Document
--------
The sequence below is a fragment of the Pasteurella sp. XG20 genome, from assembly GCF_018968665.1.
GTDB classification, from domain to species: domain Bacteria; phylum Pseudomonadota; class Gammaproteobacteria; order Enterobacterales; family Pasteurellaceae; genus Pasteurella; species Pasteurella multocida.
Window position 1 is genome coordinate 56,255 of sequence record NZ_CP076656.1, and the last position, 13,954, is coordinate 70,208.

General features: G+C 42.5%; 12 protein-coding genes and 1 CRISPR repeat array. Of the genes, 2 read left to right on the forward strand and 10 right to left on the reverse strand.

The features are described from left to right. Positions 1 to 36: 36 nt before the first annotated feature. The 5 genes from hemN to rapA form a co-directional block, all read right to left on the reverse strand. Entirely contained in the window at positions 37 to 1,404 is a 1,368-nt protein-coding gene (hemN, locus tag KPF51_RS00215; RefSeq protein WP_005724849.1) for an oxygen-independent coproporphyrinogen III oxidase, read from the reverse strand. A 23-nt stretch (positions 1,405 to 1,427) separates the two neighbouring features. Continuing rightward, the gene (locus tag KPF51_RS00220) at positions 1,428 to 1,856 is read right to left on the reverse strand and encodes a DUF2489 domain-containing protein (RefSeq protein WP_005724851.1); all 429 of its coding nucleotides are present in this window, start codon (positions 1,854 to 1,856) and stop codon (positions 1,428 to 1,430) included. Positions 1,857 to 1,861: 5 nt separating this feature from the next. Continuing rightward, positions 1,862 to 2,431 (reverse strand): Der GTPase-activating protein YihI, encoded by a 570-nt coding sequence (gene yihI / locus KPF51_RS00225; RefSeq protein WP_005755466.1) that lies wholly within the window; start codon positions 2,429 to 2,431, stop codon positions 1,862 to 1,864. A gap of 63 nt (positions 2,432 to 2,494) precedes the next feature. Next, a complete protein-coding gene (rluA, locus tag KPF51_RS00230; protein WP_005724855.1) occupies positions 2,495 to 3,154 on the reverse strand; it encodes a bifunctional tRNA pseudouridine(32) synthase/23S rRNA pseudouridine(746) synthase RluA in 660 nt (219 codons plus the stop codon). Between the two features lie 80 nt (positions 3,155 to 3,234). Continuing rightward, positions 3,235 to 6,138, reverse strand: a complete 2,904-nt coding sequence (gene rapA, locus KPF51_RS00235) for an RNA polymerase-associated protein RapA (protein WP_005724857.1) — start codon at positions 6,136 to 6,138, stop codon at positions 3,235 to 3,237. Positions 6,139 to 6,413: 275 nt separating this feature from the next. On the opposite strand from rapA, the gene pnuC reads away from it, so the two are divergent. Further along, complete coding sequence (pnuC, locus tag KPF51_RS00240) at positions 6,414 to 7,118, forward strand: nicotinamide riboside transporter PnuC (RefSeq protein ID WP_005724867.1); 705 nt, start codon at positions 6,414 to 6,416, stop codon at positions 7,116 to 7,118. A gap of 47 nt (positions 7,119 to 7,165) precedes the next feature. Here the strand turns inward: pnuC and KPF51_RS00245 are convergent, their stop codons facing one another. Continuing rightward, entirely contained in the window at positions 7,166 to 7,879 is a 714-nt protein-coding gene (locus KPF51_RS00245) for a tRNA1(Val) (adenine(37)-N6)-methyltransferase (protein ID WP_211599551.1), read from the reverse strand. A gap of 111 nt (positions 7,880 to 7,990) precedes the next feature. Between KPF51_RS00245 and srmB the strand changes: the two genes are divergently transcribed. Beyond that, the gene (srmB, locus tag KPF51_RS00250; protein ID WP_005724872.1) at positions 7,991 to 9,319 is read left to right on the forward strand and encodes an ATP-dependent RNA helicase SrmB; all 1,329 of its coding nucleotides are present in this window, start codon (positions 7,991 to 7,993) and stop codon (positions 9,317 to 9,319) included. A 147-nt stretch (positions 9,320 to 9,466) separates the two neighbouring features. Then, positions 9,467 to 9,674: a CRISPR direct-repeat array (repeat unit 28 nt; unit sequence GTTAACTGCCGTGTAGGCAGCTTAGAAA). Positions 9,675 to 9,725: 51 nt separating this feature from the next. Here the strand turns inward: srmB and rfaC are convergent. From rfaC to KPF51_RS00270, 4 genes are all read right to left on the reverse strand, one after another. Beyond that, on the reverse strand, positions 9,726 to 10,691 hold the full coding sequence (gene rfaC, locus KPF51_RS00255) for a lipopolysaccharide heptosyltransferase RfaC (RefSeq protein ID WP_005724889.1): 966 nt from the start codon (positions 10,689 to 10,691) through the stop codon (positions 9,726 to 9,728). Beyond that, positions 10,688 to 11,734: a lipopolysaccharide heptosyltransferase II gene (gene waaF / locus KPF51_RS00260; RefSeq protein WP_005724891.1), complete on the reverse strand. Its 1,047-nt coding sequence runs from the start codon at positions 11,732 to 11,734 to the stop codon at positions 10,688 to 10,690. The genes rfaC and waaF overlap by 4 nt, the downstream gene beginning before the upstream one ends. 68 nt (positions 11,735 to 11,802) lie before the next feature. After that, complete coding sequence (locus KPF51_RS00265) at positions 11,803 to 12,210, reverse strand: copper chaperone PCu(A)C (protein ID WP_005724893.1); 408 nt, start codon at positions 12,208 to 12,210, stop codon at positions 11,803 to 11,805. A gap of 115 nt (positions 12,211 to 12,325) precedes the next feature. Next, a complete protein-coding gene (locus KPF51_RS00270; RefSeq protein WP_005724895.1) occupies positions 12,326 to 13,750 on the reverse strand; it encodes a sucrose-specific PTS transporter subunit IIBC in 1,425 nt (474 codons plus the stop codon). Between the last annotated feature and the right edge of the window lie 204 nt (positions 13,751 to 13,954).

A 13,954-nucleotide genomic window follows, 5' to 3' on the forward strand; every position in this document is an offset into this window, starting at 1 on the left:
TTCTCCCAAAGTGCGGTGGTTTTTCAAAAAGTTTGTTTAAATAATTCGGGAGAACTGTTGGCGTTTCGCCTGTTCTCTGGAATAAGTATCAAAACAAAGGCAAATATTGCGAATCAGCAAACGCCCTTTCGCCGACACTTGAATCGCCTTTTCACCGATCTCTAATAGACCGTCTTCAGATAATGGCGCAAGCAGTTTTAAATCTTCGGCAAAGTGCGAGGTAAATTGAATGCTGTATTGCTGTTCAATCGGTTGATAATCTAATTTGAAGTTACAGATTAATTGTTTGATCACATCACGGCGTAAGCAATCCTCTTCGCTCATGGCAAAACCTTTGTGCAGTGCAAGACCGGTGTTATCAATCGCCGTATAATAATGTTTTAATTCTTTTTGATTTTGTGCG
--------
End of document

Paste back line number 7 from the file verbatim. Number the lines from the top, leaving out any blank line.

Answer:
TTCTCCCAAAGTGCGGTGGTTTTTCAAAAAGTTTGTTTAAATAATTCGGGAGAACTGTTGGCGTTTCGCCTGTTCTCTGGAATAAGTATCAAAACAAAGGCAAATATTGCGAATCAGCAAACGCCCTTTCGCCGACACTTGAATCGCCTTTTCACCGATCTCTAATAGACCGTCTTCAGATAATGGCGCAAGCAGTTTTAAATCTTCGGCAAAGTGCGAGGTAAATTGAATGCTGTATTGCTGTTCAATCGGTTGATAATCTAATTTGAAGTTACAGATTAATTGTTTGATCACATCACGGCGTAAGCAATCCTCTTCGCTCATGGCAAAACCTTTGTGCAGTGCAAGACCGGTGTTATCAATCGCCGTATAATAATGTTTTAATTCTTTTTGATTTTGTGCG